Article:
After the first year of employment, annual leave increases by 1 working day for each year of employment, up to 22 working days for a 5-day working week and 26 working days for a 6-day working week.
Employees who have completed 10 years of employment with the same employer or 12 years of employment with any employer are entitled to 25 working days (if on 5-day working week) 30 working days (if on 6-day working week).
Employees who have completed 25 years of employment with the same employer or any employer, are entitled 26 working days (if on 5-day working week) 31 working days (if on 6-day working week).
Annual leave must be used by the end of the first quarter of the following calendar year.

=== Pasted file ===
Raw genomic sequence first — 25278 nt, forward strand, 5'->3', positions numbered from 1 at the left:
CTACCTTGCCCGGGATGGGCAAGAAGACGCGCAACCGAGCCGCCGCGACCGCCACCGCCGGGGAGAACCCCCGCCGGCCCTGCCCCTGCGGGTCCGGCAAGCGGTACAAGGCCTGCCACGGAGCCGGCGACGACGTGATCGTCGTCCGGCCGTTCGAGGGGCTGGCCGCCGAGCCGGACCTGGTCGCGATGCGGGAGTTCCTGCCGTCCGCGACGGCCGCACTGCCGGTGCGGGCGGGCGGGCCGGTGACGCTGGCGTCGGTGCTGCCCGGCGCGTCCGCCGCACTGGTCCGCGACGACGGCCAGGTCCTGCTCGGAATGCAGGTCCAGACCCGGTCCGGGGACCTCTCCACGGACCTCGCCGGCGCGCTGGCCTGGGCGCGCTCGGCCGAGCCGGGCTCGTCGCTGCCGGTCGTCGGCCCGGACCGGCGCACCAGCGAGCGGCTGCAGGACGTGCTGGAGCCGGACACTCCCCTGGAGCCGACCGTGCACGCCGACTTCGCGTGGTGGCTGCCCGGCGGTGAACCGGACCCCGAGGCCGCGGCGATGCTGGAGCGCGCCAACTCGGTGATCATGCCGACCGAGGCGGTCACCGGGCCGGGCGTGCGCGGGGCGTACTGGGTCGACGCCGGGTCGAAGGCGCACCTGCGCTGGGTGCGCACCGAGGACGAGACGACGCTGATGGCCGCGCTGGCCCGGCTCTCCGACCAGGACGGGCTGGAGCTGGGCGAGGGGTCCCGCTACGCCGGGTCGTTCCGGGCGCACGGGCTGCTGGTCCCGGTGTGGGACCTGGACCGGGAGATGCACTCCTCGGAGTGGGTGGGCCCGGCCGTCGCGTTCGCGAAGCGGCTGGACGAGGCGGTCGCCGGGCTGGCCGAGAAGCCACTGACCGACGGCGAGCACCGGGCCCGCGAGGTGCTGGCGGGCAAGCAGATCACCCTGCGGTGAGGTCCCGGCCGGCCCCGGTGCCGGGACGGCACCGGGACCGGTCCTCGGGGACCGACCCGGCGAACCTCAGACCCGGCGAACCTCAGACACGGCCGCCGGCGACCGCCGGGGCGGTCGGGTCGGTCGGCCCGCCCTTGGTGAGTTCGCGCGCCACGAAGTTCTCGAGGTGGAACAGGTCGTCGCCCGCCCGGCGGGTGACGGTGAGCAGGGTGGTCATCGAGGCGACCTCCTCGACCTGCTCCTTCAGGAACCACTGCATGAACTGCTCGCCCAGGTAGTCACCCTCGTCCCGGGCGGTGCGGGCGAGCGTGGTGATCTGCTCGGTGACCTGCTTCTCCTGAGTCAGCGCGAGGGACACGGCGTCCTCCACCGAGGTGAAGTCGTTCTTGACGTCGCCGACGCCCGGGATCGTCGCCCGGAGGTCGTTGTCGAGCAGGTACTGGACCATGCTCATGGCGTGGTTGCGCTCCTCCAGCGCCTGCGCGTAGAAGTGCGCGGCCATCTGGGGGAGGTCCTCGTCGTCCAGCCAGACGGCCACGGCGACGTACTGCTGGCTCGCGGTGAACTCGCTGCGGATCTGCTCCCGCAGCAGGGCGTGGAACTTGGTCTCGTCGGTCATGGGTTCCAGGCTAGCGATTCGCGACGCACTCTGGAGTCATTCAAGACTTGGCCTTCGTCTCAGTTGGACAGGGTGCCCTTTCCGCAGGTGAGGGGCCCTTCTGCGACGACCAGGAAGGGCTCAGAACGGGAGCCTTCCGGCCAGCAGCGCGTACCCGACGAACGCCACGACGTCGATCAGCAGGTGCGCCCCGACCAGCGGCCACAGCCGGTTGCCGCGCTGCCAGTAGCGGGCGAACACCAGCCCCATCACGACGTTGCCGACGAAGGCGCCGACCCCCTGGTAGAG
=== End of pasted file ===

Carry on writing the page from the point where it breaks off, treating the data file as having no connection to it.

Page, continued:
With a supporting medical certificate, the allowable sick leave for ‘short-term sickness’ is up to six months, depending on the years of service with the employer. Employees are entitled to up to one month’s salary, also depending on the years of service with their employer.
Short-term sickness is defined as:
1 month, for employees with up to 4 years of service
3 months, for employees with 4- 10 years of service
4 months, for employees with 10 -15 years of service
6 months, for employees with > 15 years of service with the same employer
Within the above-mentioned time limits, the employee is entitled to his or her salary as follows:
up to 15 days’ pay (half salary) for service with current employer of between 10 days and 1 year
up to one month’s salary, if he/she has completed one year of employment with the current employer
Compassionate & Bereavement Leave
Leave for medically assisted reproduction – 7 working days
Special maternity leave (surrogacy, adoption)
School leave for every child up to 18 years of age – up to 4 working days
Wedding leave – 5/6 working days in accordance with employment schedule
Pre-natal examination leave – may take leave without salary deduction